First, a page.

Santa Pola Field Trip – David Roe

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The Costa Blanca Bird Club held its traditional end of term, late afternoon/evening field trip, by meeting at El Pinet Reserve. Thirteen members attended, plus a guest. Several Collared Pratincoles were seen immediately and continued to provide good views. Common Terns were close by, together with Avocets. Several Black-winged Stilts and their chicks were also present. Further away to the right, on the small islands, there were many Sandwich Terns and Slender-billed Gulls. Whilst we were there, Little Terns, Black-headed Gulls, Shelducks, Flamingos, House Martins and Red-rumped Swallows were also seen.

We decided to move on to the ruined Ermita de San Francisco de Asis, known to club members as the Old Monastery. En route, a Little Owl, Cattle Egrets, Rollers, Glossy Ibis, Collared Doves and Wood Pigeons were spotted. I missed most of them, because I was driving!There was a family of Kestrels in the Monastery and many birds were seen whilst we were there. We saw more Rollers and Cattle Egrets, plus Bee-eaters, Great Spotted Cuckoo, an Iberian Grey Shrike, Stone Curlews, Hoopoes, Spotless Starlings, Crested Larks and, of course, House Sparrows.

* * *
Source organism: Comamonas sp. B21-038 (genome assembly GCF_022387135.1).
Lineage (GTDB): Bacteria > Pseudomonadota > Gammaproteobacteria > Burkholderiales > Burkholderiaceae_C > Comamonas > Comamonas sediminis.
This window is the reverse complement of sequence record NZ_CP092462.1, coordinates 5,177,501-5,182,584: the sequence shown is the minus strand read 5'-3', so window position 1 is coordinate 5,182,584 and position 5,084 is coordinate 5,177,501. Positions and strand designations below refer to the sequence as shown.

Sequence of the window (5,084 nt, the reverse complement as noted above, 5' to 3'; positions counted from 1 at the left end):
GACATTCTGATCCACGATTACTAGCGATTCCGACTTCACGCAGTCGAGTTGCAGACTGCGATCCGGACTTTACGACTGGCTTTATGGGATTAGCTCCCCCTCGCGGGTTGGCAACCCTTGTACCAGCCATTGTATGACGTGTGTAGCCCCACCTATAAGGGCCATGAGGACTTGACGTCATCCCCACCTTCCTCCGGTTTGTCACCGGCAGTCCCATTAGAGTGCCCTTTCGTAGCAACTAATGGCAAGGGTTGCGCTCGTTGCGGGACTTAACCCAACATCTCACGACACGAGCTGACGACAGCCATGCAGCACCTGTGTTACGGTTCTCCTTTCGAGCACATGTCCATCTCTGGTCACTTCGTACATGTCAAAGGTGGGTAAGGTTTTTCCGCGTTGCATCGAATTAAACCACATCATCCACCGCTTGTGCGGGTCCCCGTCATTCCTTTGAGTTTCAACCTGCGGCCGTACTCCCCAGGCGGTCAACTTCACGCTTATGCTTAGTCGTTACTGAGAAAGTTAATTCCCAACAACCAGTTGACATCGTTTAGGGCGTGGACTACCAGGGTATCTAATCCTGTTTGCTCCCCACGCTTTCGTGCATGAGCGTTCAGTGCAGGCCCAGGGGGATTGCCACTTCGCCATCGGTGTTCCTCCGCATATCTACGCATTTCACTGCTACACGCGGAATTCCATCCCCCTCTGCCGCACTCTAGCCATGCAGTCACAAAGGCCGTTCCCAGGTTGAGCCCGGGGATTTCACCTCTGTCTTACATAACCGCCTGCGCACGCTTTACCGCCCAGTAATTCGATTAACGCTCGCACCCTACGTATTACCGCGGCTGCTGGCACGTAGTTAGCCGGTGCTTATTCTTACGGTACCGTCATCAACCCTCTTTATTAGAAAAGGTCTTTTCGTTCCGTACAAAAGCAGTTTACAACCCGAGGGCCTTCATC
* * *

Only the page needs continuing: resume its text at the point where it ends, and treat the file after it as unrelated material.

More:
It was time to head off to Tano’s restaurant in Santa Pola for some tapas and drinks. Driving through the Salinas on the N332, Yellow-legged Gulls and Mediterranean Gulls were seen, as well as a Green Sandpiper and some flying Collared Pratincoles. Our stay in Tano’s lasted a little longer than expected, because there seemed to be only one member of staff present!

So, fifteen minutes later than scheduled, we set off for our final site, the Fulla Roja clearing on the top of Cape Santa Pola. After parking our cars and making the walk to the site, it was already past sunset and darkening rapidly. A Red-necked Nightjar could be heard immediately. Kathy performed her expert waving of white handkerchiefs, whilst I played the call on my SEO Birdlife app. During the next 30 minutes, we heard and saw Red-necked Nightjars calling, flying and perching. There were several birds present, but it was impossible to tell the exact number. In addition, a Little Owl obligingly kept perching on the same branch of a dead tree.

In the gloom, we headed back to the cars at 22:10. For a short field trip, we’d clocked up quite a good list of birds.